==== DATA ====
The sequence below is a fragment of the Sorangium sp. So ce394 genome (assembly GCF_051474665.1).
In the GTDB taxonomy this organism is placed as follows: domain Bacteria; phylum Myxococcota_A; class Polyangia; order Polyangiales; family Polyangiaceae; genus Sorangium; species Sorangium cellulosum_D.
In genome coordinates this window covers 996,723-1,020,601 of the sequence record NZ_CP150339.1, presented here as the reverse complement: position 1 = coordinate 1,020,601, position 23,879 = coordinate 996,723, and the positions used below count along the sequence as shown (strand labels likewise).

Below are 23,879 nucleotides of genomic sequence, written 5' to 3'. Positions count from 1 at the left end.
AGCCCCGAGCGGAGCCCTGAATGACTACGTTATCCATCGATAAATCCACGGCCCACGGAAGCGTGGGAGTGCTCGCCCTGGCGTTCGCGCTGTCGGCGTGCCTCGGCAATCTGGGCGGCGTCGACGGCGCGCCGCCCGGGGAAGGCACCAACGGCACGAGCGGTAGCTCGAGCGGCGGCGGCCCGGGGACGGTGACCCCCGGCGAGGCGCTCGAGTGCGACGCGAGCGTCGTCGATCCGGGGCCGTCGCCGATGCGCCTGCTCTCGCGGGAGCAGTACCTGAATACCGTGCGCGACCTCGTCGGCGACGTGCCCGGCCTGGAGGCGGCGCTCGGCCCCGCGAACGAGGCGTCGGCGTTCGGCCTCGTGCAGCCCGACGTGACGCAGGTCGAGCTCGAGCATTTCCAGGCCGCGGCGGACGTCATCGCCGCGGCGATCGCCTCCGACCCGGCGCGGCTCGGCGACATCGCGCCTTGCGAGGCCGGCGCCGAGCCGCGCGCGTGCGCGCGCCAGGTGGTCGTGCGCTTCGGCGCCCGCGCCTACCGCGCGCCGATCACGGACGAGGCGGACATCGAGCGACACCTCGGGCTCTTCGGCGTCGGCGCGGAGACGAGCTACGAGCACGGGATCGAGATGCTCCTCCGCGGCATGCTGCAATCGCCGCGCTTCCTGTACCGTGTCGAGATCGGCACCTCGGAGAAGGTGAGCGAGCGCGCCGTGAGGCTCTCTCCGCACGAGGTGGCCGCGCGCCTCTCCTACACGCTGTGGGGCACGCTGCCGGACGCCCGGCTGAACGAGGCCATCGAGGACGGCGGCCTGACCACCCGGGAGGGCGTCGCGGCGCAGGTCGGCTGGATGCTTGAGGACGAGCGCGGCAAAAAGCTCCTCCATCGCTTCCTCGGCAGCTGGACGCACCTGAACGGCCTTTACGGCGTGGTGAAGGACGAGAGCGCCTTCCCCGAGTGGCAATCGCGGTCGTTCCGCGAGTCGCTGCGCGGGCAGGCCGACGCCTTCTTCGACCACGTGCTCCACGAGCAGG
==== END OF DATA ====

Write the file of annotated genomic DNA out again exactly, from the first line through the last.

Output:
The sequence below is a fragment of the Sorangium sp. So ce394 genome (assembly GCF_051474665.1).
In the GTDB taxonomy this organism is placed as follows: domain Bacteria; phylum Myxococcota_A; class Polyangia; order Polyangiales; family Polyangiaceae; genus Sorangium; species Sorangium cellulosum_D.
In genome coordinates this window covers 996,723-1,020,601 of the sequence record NZ_CP150339.1, presented here as the reverse complement: position 1 = coordinate 1,020,601, position 23,879 = coordinate 996,723, and the positions used below count along the sequence as shown (strand labels likewise).

Below are 23,879 nucleotides of genomic sequence, written 5' to 3'. Positions count from 1 at the left end.
AGCCCCGAGCGGAGCCCTGAATGACTACGTTATCCATCGATAAATCCACGGCCCACGGAAGCGTGGGAGTGCTCGCCCTGGCGTTCGCGCTGTCGGCGTGCCTCGGCAATCTGGGCGGCGTCGACGGCGCGCCGCCCGGGGAAGGCACCAACGGCACGAGCGGTAGCTCGAGCGGCGGCGGCCCGGGGACGGTGACCCCCGGCGAGGCGCTCGAGTGCGACGCGAGCGTCGTCGATCCGGGGCCGTCGCCGATGCGCCTGCTCTCGCGGGAGCAGTACCTGAATACCGTGCGCGACCTCGTCGGCGACGTGCCCGGCCTGGAGGCGGCGCTCGGCCCCGCGAACGAGGCGTCGGCGTTCGGCCTCGTGCAGCCCGACGTGACGCAGGTCGAGCTCGAGCATTTCCAGGCCGCGGCGGACGTCATCGCCGCGGCGATCGCCTCCGACCCGGCGCGGCTCGGCGACATCGCGCCTTGCGAGGCCGGCGCCGAGCCGCGCGCGTGCGCGCGCCAGGTGGTCGTGCGCTTCGGCGCCCGCGCCTACCGCGCGCCGATCACGGACGAGGCGGACATCGAGCGACACCTCGGGCTCTTCGGCGTCGGCGCGGAGACGAGCTACGAGCACGGGATCGAGATGCTCCTCCGCGGCATGCTGCAATCGCCGCGCTTCCTGTACCGTGTCGAGATCGGCACCTCGGAGAAGGTGAGCGAGCGCGCCGTGAGGCTCTCTCCGCACGAGGTGGCCGCGCGCCTCTCCTACACGCTGTGGGGCACGCTGCCGGACGCCCGGCTGAACGAGGCCATCGAGGACGGCGGCCTGACCACCCGGGAGGGCGTCGCGGCGCAGGTCGGCTGGATGCTTGAGGACGAGCGCGGCAAAAAGCTCCTCCATCGCTTCCTCGGCAGCTGGACGCACCTGAACGGCCTTTACGGCGTGGTGAAGGACGAGAGCGCCTTCCCCGAGTGGCAATCGCGGTCGTTCCGCGAGTCGCTGCGCGGGCAGGCCGACGCCTTCTTCGACCACGTGCTCCACGAGCAGG